6. Don’t be too hard on yourself. This is a simple one: don’t beat yourself up too much for struggling to stick with a Bible reading commitment. There’s a reason that so few Christians read the Bible daily: it’s hard. The Bible is a complex, diverse collection of documents. Some parts are easy to read and understand; others are quite challenging for modern readers. So go ahead and admit that by choosing to read through the entire thing, you’re embracing a real challenge. If it’s tough going at points, it’s not because you’re a bad Christian or a spiritual failure. And if you need to scale back your reading commitment or even bow out completely, that’s much better than subjecting yourself to daily guilt and resentment over it.

So take heart—if you’ve committed to reading the Bible, you’re embarking on a difficult, but very rewarding, journey. It’s our prayer that time spent each day in God’s Word, whether it’s one verse or several chapters, will bless and enrich your life this year.

Posted by Andy

Three Reasons That Bible Reading is Down in an Age of Easy Bible Access

Peter Enns has an interesting post up identifying the three biggest reasons that people aren’t reading the Bible as much in churches, based on information he learned at a recent conference. Here’s an abbreviated list of the three reasons he describes:

Bible reading is down because people read it…

In fragments, meaning in the verse level rather than in large sections.

A-historically, meaning without a feel for the historical context of the texts being read.

In isolation, meaning individual “devotions” rather than in groups.

Read his full post for more context and discussion of this list.

What do you think of these reasons—do they hit home when you think about Bible reading in your church and personal life?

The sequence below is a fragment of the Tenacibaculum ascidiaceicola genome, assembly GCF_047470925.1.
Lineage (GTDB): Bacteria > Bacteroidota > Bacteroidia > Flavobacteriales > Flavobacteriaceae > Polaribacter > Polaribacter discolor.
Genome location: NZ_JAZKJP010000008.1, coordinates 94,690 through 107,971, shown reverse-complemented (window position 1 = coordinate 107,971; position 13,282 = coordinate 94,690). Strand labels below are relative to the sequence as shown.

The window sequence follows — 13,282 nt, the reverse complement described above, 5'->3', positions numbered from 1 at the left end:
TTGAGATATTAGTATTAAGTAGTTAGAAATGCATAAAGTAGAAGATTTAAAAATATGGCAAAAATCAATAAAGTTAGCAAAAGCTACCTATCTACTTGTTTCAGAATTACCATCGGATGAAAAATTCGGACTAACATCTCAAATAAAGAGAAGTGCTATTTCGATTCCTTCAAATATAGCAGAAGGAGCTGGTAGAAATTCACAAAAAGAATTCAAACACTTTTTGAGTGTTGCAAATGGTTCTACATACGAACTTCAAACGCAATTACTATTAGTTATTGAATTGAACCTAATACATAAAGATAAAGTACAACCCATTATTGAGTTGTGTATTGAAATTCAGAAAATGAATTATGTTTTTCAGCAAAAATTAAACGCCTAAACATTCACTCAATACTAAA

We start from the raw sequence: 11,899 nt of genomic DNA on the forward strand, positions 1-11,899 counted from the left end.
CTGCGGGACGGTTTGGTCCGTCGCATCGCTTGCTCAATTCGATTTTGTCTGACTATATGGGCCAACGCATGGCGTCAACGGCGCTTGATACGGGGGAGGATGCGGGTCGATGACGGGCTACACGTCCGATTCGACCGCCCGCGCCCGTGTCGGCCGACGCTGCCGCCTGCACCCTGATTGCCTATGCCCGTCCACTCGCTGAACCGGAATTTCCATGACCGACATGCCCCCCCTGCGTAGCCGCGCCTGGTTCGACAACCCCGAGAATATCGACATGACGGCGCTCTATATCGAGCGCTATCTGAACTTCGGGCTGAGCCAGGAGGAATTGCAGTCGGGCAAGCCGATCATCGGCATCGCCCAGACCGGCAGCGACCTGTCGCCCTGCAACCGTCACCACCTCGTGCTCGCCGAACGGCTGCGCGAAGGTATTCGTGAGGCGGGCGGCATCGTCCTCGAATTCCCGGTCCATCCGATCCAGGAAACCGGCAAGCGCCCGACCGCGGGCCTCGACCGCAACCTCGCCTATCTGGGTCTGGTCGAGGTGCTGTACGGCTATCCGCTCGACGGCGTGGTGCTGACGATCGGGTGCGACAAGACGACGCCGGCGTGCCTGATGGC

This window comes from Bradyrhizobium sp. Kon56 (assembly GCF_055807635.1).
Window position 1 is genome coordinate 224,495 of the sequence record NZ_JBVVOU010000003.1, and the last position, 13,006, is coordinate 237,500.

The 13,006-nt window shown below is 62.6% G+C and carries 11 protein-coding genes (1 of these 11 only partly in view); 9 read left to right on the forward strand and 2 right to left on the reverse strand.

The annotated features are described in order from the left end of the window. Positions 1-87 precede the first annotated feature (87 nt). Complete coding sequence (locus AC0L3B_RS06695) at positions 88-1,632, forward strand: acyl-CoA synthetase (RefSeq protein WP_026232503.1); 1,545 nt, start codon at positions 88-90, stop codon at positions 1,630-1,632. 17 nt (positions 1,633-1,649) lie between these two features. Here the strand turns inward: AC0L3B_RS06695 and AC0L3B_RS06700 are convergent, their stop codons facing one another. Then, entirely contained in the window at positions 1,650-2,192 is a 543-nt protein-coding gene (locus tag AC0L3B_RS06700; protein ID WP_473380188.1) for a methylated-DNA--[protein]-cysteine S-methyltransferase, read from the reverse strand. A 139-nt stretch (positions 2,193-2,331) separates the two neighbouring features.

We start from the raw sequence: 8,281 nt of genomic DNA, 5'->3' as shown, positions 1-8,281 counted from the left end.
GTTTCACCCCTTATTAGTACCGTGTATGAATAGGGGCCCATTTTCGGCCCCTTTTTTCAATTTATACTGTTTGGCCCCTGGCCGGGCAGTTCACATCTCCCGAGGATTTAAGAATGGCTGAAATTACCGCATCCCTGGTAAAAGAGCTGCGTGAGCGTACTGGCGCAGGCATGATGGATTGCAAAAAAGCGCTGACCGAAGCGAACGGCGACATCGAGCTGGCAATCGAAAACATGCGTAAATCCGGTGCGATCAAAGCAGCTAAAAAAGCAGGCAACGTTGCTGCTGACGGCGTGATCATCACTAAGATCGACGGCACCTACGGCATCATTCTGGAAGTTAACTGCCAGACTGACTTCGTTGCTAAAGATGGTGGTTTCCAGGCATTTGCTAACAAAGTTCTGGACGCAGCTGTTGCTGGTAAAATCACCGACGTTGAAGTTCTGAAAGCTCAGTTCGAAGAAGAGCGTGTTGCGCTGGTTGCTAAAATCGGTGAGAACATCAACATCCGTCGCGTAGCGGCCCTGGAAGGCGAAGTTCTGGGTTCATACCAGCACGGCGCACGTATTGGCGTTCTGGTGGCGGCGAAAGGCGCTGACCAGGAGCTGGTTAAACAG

One reason Enns’ list caught my attention is that all of the reasons he identifies are trends that are enabled—or at very least not countered—by the tools of the digital era. The digital era has made it easier than ever for people to access the Bible in the place, format, and timeframe of their choice. We can pull up exactly the Bible verse we want and in total privacy. And those are without a doubt good things.

But I think we can appreciate the incredible value of this level of access to the Bible and still be aware of the possible drawbacks. Our web browsers, mobile apps, and email programs make it easy to skip some of the harder, less fun, but nonetheless important elements of the Bible experience: reading it in community with fallible fellow believers… taking the time to explore challenging and sometimes confusing parts of Scripture in order to better understand God’s Word as a whole… interacting regularly with others about what we read, and how it’s transforming us.

These are important issues for citizens of the digital Christian world—including us at Bible Gateway and our peers—to consider, and we do keep them in mind. (When Bible Gateway’s general manager Rachel Barach spoke about discipleship in the digital age at last year’s Christian New Media Conference, she challenged the audience to wrestle with these ideas.)

But these are also things that each of us, as individual Bible readers who turn to God’s Word in our web browsers and mobile devices, should consider. The benefits of digital Bible access are undeniable. But do the digital tools we use to access Scripture shape our Bible reading in other ways? Do our tools sometimes isolate our reading from the church community, or make it too easy to read just the parts of Scripture that we want to read? What attitudes and behaviors can we practice to make sure that we’re reading the Bible as much, and as completely, as we can?

Posted by Andy